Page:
Grow organic as much as possible.

  • The better you take care of your garden the less you will need to use any chemicals on it. Keep the garden clean of weeds, and mulch to keep the weeds down and the soil moist. Keep the pathways clean also; weeds and grass are very difficult to manage when they grow big. It is easier to pick them small, not letting the weeds compete for nutrition. Thinning your growing plants appropriately will cause them to grow strong and able to survive the normal garden bugs. Use a foliar spray made of a mix of kelp concentrate and fish emulsion for fertilizing. Water the plants consistently so they do not become compromised and weak, which leads to disease.

Begin at the right time – don’t start too early.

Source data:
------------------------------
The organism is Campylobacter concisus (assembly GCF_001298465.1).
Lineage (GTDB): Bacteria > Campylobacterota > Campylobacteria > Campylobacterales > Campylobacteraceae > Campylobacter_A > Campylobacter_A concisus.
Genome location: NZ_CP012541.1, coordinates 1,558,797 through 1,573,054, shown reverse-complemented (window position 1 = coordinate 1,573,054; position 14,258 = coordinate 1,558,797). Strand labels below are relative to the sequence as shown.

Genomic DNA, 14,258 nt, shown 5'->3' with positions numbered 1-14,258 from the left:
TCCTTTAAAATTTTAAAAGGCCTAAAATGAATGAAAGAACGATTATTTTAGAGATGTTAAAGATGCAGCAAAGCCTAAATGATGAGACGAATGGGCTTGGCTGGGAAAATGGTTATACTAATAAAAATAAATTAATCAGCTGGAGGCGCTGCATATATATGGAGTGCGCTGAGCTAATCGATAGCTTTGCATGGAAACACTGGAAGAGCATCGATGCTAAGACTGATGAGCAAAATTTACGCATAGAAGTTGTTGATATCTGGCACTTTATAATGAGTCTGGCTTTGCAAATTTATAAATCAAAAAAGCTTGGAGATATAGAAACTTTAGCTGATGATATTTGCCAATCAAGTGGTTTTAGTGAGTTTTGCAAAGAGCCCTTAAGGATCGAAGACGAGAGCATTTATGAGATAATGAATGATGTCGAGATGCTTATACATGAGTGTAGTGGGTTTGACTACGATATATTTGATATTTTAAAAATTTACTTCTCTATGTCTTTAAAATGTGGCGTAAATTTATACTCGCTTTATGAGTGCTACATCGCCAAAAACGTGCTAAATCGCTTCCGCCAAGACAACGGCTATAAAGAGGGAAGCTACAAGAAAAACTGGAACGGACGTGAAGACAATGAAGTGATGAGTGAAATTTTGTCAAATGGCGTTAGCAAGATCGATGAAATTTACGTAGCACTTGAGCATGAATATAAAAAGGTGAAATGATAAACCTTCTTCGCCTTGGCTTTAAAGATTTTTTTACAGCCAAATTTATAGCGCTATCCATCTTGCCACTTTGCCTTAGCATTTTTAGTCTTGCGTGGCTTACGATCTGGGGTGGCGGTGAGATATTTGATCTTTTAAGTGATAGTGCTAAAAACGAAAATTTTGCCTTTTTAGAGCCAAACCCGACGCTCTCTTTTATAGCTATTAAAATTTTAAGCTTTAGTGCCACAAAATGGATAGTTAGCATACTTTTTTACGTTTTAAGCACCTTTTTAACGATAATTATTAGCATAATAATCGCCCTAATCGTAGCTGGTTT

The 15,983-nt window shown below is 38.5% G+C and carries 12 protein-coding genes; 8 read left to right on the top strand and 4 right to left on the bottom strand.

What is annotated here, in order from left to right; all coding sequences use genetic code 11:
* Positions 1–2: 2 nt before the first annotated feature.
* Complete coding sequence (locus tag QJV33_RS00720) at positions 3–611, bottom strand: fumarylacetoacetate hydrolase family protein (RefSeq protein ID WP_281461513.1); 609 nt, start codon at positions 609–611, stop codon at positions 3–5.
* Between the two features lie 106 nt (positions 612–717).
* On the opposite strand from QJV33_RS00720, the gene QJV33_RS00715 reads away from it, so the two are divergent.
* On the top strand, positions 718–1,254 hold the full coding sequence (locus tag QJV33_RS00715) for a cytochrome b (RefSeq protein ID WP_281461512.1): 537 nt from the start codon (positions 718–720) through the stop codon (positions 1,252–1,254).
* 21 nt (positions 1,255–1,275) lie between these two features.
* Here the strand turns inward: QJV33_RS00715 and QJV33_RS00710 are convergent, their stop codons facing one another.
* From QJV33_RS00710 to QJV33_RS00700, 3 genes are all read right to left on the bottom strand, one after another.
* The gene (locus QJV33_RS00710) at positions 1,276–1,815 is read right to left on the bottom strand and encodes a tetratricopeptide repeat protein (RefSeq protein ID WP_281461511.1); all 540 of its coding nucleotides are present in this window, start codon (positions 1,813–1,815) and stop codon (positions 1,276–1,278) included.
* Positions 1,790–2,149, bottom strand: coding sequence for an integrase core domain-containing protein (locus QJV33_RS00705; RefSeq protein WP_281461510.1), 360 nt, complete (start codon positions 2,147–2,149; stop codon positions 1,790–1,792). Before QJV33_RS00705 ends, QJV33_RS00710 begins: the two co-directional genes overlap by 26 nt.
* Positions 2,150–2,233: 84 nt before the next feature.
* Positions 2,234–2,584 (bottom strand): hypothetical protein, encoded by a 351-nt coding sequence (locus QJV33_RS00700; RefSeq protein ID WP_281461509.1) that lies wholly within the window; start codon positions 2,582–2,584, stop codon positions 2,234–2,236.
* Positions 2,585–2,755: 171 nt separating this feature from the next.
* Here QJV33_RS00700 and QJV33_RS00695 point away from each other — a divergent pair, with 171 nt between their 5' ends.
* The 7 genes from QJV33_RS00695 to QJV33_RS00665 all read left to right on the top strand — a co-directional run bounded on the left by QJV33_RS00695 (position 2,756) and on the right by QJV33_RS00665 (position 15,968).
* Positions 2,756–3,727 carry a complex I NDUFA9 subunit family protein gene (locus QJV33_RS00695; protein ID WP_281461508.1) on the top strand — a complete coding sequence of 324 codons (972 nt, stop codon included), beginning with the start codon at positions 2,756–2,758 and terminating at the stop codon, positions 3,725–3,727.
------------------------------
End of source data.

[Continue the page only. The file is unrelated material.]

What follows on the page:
• It is so tempting to get the seeds or plants in the garden early. The first sunny day seems warm enough surely we are done with the cold weather! Garden success comes from resisting this temptation. It isn’t a competition with anyone else, or a race to see who can get the earliest peas. Take the time to prepare the gardens, clean out the flower beds, and pace yourself. This may not suit some, but except for garlic, which gets planted in late October, and leeks and shallots in March, planting can wait until April for the cool spring crops, and everything else until mid to late May. Wait patiently until late May and or even early June to plant tomatoes, eggplant, peppers, and tender herbs like basil. Until the soil is warm, so many plants just shiver and sit. But if you wait until the soil is warm, seeds will germinate quickly and plants are stronger. A compromised plant may not ever get back the vigor of one that has not been traumatized by the weather!